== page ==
will not, since the file will probably have the same pathname, but it
will be located in a different block on the hard drive.
The chapter ends with several pages on esoteric information about links
that will only be confusing at this point. Let's move on to the next chapter.
The chapter begins with a discussion of command syntax. Confusingly,
the author points out that when he uses the word command,
he may mean what you type on the command
line, or he may mean the actual
program that runs when your typed command is processed. Both definitions
are correct. Isn't English fun? On page 126, he starts with an example
of a simple command.
Syntax means grammar,
the rules of putting words together so they make sense. Command syntax
means the specific grammar that is required by whichever command we are
- The syntax for a simple command
begins with the name of the command,
- followed by any options (switches)
we want to use,
- followed by any arguments
that may be required,
- with spaces between tokens.
The text tells us that a token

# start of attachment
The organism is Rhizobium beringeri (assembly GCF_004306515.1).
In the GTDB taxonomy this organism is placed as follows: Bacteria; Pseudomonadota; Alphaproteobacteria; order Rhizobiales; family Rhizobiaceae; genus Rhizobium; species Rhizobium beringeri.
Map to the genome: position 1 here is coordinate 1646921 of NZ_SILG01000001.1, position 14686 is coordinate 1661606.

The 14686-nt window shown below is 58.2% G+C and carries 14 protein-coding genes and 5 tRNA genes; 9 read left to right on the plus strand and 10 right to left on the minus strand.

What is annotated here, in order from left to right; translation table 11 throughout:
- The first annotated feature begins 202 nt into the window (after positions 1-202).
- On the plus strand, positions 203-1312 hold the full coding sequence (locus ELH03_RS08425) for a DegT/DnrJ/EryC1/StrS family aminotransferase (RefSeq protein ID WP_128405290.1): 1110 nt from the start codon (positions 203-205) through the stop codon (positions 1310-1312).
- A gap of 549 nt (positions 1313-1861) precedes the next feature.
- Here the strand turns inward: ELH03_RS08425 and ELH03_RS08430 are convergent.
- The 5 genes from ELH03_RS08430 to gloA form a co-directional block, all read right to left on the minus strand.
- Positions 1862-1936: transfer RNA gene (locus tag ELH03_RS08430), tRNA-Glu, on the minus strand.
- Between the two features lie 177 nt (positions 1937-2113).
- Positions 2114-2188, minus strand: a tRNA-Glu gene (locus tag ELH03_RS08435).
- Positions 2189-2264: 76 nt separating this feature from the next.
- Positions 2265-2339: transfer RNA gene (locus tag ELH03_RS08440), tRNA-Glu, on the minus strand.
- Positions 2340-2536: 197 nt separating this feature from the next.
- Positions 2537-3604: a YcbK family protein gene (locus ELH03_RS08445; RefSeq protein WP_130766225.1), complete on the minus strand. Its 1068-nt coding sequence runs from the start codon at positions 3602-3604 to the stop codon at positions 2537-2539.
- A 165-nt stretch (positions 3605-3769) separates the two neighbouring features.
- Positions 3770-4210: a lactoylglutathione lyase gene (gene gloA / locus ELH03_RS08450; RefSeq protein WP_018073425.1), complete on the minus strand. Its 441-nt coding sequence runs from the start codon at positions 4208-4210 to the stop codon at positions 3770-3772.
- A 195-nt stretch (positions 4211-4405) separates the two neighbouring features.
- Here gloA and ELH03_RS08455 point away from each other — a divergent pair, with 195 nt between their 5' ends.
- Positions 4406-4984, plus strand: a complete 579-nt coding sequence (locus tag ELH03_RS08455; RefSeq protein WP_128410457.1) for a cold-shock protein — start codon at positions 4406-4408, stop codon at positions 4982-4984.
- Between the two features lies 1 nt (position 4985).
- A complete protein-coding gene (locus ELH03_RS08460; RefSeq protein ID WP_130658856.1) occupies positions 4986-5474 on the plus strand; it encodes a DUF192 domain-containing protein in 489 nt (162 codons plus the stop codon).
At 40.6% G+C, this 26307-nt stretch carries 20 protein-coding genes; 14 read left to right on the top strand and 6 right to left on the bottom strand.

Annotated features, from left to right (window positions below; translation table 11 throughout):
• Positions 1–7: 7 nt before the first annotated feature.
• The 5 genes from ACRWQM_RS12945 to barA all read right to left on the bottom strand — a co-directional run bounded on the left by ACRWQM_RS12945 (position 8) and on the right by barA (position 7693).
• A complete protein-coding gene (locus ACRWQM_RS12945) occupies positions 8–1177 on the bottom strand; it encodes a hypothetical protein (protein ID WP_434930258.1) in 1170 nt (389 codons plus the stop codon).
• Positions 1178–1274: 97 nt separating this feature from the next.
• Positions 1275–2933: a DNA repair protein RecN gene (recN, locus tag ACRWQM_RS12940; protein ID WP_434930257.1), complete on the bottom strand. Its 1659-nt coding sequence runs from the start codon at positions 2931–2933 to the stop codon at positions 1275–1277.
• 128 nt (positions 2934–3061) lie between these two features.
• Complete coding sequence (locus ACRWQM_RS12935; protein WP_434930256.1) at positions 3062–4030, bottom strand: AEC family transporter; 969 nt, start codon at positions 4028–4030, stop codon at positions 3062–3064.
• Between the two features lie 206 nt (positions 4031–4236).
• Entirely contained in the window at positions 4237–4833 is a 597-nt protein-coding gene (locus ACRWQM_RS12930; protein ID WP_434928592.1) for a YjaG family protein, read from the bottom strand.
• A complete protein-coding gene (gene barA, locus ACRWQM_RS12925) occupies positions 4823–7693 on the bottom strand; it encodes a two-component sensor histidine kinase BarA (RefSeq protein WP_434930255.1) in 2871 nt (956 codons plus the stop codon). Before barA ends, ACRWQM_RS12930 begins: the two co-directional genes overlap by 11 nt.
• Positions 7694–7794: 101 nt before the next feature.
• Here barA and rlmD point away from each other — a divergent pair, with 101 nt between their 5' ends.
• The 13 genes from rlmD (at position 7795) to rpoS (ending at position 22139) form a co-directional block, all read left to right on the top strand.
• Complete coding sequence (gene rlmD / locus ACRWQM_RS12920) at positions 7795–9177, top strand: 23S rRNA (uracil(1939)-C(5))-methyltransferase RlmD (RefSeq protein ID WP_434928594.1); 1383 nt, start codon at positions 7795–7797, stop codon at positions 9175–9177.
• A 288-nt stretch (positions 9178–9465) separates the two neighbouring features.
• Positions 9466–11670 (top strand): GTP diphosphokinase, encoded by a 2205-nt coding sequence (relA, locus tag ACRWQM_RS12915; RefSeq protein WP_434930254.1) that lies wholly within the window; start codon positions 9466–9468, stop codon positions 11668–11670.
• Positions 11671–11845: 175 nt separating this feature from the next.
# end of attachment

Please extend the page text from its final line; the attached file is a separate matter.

is a sequence of non-blank characters, sometimes called a word. Calling
it a word helps maintain the similarity to a discussion of the grammar
of a regular human language. Taking that approach for a moment:
- the command name is the verb
of the sentence, telling the computer what to do
- the options are the adverbs
of the sentence, telling the command how to do it
- the arguments may be the objects
of the sentence, the things on which the verb performs its actions
There are dependencies that happen for some arguments. If you choose
particular options, associated arguments may be required, which makes
writing a script that performs this way more challenging. The text points
out that options often begin with a dash
or a double dash, but filenames
typically do not, which leads to the advice that you should never give
files names that start with any number of dashes. You don't want the command
to think that an argument is actually an option, or vice versa. When a
script/command/program runs, it has to parse
the command line. This means that it must receive parameters, correctly
interpret what to do with them, then run, ask for input, present an error
message, or just fail. The text remarks that the script/command/utility
must do its own error trapping and interpreting, that the shell has no
way to do that for us. This should be obvious, if you think about it,
so think about it.
When we want to execute a script, we must give ourselves (and others?)
the execute permission for the file, but that is not the only thing that
would stand in your way in your assignments. The text offers some tips
on page 132 that apply to what we might think of as housekeeping:
- Set appropriate execute permissions for the script.
- Either place the script file in one of the folders that is listed